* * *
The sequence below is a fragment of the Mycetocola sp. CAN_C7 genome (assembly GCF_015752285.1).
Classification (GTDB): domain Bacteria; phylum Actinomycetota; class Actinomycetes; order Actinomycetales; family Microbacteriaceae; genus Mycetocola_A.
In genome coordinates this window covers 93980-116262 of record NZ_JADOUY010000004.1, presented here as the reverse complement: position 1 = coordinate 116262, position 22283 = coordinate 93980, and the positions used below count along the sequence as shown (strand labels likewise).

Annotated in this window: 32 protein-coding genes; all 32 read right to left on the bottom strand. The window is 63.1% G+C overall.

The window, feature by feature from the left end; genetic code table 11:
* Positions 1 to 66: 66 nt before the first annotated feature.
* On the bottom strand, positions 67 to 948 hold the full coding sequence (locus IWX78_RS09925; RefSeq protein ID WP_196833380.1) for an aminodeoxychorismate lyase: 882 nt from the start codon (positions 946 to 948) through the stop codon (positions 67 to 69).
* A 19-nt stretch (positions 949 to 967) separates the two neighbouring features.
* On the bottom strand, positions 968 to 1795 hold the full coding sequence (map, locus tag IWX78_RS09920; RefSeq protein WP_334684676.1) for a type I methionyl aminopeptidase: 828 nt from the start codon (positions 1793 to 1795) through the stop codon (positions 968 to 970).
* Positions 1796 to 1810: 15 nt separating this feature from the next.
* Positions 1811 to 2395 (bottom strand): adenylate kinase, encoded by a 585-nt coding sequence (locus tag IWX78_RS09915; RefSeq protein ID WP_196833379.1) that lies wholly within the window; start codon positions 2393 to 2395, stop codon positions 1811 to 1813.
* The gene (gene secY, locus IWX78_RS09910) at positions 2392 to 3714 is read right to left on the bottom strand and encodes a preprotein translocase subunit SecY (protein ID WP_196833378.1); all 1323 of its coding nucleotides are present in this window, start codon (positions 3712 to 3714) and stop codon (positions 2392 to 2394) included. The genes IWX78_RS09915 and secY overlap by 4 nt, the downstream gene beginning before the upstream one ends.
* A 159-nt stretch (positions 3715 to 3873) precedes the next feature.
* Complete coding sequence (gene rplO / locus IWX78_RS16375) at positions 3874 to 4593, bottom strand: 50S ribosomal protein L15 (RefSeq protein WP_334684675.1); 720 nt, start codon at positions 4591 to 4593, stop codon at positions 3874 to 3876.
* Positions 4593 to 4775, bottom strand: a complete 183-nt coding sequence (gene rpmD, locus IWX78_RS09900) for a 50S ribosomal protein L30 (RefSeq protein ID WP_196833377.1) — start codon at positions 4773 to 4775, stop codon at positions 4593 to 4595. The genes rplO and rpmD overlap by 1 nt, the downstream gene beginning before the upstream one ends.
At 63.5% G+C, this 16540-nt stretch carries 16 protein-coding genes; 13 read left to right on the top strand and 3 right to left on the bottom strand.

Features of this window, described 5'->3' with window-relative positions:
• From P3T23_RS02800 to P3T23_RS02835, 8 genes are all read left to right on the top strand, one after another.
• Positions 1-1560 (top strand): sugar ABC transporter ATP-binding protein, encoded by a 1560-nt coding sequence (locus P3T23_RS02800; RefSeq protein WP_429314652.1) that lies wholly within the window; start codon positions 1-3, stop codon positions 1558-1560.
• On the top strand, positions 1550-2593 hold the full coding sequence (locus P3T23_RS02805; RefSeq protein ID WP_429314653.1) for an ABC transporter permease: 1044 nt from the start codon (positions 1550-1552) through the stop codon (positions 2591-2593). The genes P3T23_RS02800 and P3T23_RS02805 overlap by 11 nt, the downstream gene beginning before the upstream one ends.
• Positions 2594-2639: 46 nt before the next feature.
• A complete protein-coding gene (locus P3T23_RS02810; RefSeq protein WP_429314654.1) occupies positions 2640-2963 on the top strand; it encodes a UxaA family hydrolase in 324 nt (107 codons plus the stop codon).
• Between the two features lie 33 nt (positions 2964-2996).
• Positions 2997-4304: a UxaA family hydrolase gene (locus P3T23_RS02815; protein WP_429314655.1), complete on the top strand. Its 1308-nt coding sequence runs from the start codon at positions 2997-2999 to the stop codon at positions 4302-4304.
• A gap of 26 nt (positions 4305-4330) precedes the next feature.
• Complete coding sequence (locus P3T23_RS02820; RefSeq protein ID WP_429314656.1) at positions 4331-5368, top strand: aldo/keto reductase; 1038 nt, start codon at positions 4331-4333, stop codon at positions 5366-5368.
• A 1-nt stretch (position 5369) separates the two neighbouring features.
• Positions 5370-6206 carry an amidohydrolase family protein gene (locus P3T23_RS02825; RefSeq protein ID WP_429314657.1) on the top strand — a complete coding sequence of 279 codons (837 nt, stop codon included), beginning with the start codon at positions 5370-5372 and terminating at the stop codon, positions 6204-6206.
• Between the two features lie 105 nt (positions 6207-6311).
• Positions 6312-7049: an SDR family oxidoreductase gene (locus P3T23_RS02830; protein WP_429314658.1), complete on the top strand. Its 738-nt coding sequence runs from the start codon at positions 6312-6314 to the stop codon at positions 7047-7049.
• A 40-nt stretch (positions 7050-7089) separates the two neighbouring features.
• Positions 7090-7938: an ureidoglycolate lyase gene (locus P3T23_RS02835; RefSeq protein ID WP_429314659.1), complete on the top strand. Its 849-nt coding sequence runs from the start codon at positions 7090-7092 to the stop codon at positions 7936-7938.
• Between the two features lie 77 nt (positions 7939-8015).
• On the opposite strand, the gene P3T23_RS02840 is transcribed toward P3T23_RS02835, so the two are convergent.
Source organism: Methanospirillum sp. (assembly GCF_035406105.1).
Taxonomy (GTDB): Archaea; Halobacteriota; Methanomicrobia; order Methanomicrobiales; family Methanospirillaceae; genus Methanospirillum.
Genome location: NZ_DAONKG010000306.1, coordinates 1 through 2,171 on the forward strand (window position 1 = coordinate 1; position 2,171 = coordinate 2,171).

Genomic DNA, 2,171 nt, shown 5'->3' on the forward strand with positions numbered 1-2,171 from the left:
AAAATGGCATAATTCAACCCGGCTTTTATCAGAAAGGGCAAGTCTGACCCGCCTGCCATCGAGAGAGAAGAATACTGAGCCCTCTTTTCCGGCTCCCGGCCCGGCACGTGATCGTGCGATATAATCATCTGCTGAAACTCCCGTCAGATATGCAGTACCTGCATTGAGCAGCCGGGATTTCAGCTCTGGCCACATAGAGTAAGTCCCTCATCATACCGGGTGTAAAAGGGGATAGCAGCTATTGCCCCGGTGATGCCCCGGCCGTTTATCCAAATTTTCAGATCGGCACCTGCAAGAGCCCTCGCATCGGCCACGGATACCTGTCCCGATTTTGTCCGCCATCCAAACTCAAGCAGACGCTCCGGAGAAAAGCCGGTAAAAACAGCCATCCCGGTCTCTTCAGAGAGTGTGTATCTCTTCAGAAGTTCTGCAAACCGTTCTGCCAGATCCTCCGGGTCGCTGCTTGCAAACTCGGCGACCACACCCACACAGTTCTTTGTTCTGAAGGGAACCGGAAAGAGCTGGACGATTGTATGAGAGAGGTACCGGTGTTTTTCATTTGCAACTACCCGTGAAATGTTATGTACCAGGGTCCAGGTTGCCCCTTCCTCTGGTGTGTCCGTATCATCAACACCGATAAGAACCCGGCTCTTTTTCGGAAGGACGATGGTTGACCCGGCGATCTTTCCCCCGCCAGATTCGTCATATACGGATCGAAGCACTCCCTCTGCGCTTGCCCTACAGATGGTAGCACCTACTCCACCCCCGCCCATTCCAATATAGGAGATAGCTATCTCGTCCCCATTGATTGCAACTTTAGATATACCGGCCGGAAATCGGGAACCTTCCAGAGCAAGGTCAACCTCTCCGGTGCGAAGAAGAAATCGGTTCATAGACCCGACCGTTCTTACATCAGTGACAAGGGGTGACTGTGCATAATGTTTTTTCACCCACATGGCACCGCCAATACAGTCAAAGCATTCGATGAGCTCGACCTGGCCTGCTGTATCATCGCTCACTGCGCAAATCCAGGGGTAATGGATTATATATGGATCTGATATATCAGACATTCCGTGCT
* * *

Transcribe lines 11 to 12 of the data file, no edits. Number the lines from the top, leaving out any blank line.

* Positions 1811 to 2395 (bottom strand): adenylate kinase, encoded by a 585-nt coding sequence (locus tag IWX78_RS09915; RefSeq protein ID WP_196833379.1) that lies wholly within the window; start codon positions 2393 to 2395, stop codon positions 1811 to 1813.
* The gene (gene secY, locus IWX78_RS09910) at positions 2392 to 3714 is read right to left on the bottom strand and encodes a preprotein translocase subunit SecY (protein ID WP_196833378.1); all 1323 of its coding nucleotides are present in this window, start codon (positions 3712 to 3714) and stop codon (positions 2392 to 2394) included. The genes IWX78_RS09915 and secY overlap by 4 nt, the downstream gene beginning before the upstream one ends.